I. Identity mapping
Your DNA: WHAT do you do for WHOm and HOW
Your Passion: WHY
II. Messaging house
Your secret plan to conquer the world. The essence of what you want to be and are going to say. A clear plan in which choices are being made. You cannot be everything to everyone. You make choices you stick to in a consistent way.
III. Go-to-market plan
Your tailor-made plan, translating the chosen strategy into a concrete action plan. It explains all the different steps to be taken to meet the goals that have been set.
Is it really that simple? Yes!
Contact us for a first informal chat.
Or just ask for a simple proposal.
Column zoals verschenen in De Tijd van 26 mei 2015.
“Ann, weet jij nog waar RNA voor staat?” werd me onlangs gevraagd op een investeerdersevenement in Brussel. Zonder verpinken kon ik me de volledige naam van de macromolecule zonder iteraties voor de geest halen: “RiboNucleic Acid of ribonucleïnezuur” zei ik, “op school geleerd, heel lang geleden.”
Maar eigenlijk ben ik meer geïnteresseerd in DNA (desoxyribonucleïnezuur) en dan vooral in de figuurlijke betekenis van het begrip: een unieke set van kenmerken die je maakt tot wie je bent en die je onderscheidt van anderen. Een begrip dat ook steeds meer bedrijven en merken gebruiken om duidelijk te maken waarvoor ze staan.
When we talk to CEO’s and marketing & sales directors about competition, we often feel they are most worried about their closest competitors. Competitors that do exactly the same stuff as they do. Virtually every company gathers loads of information on direct competitors.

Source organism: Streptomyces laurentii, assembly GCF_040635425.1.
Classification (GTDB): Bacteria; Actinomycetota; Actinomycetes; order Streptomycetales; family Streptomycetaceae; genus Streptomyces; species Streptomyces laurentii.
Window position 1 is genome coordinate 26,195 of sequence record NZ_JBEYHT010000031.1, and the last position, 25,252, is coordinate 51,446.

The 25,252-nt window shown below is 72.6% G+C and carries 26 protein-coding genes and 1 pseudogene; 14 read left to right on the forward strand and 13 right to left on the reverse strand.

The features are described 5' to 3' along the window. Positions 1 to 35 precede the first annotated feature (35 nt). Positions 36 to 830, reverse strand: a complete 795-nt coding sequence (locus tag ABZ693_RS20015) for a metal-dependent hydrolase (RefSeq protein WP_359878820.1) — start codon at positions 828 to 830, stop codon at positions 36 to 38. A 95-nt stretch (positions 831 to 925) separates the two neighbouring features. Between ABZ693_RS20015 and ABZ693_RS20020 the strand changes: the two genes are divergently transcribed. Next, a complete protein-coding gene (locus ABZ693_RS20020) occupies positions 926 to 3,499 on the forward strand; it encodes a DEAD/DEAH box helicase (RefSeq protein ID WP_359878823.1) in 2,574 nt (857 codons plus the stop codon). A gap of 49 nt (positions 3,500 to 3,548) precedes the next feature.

At first sight, there is nothing wrong with that. Following up on what your main competitors do is just fine. But only “just” fine, because it is the Olympic minimum. You will hardly find out more than the things you already knew. In the first place, it will give you a good understanding of what decisions or actions brought other players to the point where they are today. Secondly, it may help you to see your assumptions being confirmed. In other words, you are looking into data of the past. Whereas the future of your company is… ahead of you. In the future. Exactly.
Stop focussing on the competition you know
Why? Because analyzing the past and analyzing the things you are more or less aware of, will in no way show you your competitors’ next steps.
Web Analytics are great, they produce a lot of valuable data. But what you really need are actionable insights in what brings people to your site. What you need to know is what drives conversations, what motivates people to stay on your site, what makes them come back, or what tells them to leave or never come back altogether.
Far too often, companies and marketers see their homepage as their most important webpage. They see it as the virtual front door of their company. Which it is, up to a certain extent.